Notes on the Atrocities
Like a 100-watt radio station, broadcasting to the dozens...

Thursday, April 29, 2004  

In that press conference, reporters also asked about the "Mission Accomplished" debacle. Saturday will be the one-year anniversary.

Q Scott, we're coming up on the year anniversary of when the President landed on the USS Abraham Lincoln and declared that major combat operations were over under the "mission accomplished" banner.... [H]e also declared major combat operations over, and gave the sense that the war was winding down.

MR. McCLELLAN: Let's go back and look at his remarks. He also declared that there is more to do, that difficulties remain in Iraq.

Indeed, let's go back and look at his remarks.

In the images of falling statues, we have witnessed the arrival of a new era. For a hundred of years of war, culminating in the nuclear age, military technology was designed and deployed to inflict casualties on an ever-growing scale. In defeating Nazi Germany and Imperial Japan, Allied forces destroyed entire cities, while enemy leaders who started the conflict were safe until the final days. Military power was used to end a regime by breaking a nation.

Today, we have the greater power to free a nation by breaking a dangerous and aggressive regime. With new tactics and precision weapons, we can achieve military objectives without directing violence against civilians. No device of man can remove the tragedy from war; yet it is a great moral advance when the guilty have far more to fear from war than the innocent. (Applause.)

In the images of celebrating Iraqis, we have also seen the ageless appeal of human freedom. Decades of lies and intimidation could not make the Iraqi people love their oppressors or desire their own enslavement. Men and women in every culture need liberty like they need food and water and air. Everywhere that freedom arrives, humanity rejoices; and everywhere that freedom stirs, let tyrants fear.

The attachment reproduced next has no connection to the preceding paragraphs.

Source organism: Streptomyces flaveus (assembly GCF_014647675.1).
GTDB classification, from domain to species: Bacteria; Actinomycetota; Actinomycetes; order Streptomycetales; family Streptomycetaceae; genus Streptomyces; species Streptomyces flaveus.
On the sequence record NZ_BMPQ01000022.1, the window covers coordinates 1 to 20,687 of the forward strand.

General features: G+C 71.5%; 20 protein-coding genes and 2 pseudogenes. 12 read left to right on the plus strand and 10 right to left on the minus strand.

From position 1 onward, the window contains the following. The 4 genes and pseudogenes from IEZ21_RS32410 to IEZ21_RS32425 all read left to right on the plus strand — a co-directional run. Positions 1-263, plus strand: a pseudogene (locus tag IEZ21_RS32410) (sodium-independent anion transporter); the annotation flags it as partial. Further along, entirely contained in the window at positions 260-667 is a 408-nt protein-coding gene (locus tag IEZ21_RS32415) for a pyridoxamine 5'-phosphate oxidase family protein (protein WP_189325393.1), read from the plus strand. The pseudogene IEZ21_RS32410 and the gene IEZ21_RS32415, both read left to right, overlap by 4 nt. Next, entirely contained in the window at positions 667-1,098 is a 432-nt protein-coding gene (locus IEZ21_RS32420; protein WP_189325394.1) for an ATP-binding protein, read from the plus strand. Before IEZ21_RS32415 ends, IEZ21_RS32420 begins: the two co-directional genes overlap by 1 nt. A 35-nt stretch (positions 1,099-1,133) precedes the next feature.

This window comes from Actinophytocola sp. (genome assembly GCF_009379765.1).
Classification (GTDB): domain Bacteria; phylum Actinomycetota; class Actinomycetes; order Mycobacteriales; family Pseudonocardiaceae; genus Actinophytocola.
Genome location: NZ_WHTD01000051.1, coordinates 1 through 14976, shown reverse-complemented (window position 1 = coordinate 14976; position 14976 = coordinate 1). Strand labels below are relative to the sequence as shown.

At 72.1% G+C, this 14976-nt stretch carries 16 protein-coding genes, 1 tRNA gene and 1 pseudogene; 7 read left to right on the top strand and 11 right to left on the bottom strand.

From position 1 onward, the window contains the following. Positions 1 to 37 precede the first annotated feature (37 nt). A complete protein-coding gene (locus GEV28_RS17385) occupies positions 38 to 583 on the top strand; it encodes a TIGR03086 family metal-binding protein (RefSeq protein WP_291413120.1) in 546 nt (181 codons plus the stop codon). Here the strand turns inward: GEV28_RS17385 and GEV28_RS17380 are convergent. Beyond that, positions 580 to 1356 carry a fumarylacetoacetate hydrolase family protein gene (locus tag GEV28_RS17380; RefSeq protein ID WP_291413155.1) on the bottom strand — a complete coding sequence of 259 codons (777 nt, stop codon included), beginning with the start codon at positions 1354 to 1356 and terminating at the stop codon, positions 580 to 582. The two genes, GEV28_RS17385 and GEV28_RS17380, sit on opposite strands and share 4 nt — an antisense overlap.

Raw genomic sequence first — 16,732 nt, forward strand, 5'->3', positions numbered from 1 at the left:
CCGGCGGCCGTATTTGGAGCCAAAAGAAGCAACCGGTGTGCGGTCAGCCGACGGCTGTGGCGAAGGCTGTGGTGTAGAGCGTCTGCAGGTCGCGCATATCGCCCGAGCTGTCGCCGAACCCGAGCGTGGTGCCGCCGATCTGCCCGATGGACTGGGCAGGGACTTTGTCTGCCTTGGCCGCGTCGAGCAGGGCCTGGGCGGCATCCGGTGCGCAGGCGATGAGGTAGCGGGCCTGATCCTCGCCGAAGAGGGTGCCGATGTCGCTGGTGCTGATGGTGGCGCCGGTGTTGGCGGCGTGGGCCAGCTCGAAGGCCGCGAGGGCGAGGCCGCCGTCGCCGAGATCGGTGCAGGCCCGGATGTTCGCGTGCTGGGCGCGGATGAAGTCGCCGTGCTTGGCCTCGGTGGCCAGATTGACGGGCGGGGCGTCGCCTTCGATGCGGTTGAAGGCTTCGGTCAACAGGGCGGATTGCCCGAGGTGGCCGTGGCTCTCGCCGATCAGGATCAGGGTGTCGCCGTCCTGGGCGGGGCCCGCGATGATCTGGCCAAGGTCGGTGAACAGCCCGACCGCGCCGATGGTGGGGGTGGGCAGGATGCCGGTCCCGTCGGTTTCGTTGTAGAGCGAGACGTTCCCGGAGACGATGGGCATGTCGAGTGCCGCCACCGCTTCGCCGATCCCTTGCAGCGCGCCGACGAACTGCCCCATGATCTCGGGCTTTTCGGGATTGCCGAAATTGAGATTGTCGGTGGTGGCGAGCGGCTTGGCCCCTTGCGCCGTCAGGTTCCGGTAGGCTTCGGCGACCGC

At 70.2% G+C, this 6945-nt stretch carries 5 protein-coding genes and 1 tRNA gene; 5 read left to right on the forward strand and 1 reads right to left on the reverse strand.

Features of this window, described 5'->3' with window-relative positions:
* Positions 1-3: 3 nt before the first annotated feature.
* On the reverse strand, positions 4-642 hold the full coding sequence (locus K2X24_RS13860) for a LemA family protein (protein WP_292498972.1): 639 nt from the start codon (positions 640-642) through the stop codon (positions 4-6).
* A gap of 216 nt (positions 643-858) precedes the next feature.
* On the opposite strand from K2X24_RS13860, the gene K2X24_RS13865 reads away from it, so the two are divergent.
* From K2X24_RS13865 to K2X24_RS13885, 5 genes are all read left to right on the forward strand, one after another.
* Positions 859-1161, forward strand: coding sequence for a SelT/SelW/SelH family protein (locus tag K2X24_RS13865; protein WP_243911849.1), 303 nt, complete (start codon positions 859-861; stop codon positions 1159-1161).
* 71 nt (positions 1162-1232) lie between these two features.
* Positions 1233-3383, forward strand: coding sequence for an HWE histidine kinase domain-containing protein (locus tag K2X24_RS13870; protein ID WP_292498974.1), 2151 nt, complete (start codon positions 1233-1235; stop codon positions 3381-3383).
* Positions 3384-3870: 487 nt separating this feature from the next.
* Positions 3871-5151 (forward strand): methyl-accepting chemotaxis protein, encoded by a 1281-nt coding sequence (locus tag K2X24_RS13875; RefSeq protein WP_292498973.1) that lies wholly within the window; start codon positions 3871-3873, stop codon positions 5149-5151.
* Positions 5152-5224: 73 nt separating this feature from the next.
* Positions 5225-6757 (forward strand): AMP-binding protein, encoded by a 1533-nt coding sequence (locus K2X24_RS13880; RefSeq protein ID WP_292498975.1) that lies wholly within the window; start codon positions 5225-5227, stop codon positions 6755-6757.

The transition from dictatorship to democracy will take time, but it is worth every effort. Our coalition will stay until our work is done. Then we will leave, and we will leave behind a free Iraq.

The battle of Iraq is one victory in a war on terror that began on September the 11, 2001 -- and still goes on. That terrible morning, 19 evil men -- the shock troops of a hateful ideology -- gave America and the civilized world a glimpse of their ambitions. They imagined, in the words of one terrorist, that September the 11th would be the "beginning of the end of America." By seeking to turn our cities into killing fields, terrorists and their allies believed that they could destroy this nation's resolve, and force our retreat from the world. They have failed.

The liberation of Iraq is a crucial advance in the campaign against terror. We've removed an ally of al Qaeda, and cut off a source of terrorist funding. And this much is certain: No terrorist network will gain weapons of mass destruction from the Iraqi regime, because the regime is no more.

The war on terror is not over; yet it is not endless. We do not know the day of final victory, but we have seen the turning of the tide. No act of the terrorists will change our purpose, or weaken our resolve, or alter their fate. Their cause is lost. Free nations will press on to victory.

posted by Jeff | 4:12 PM |
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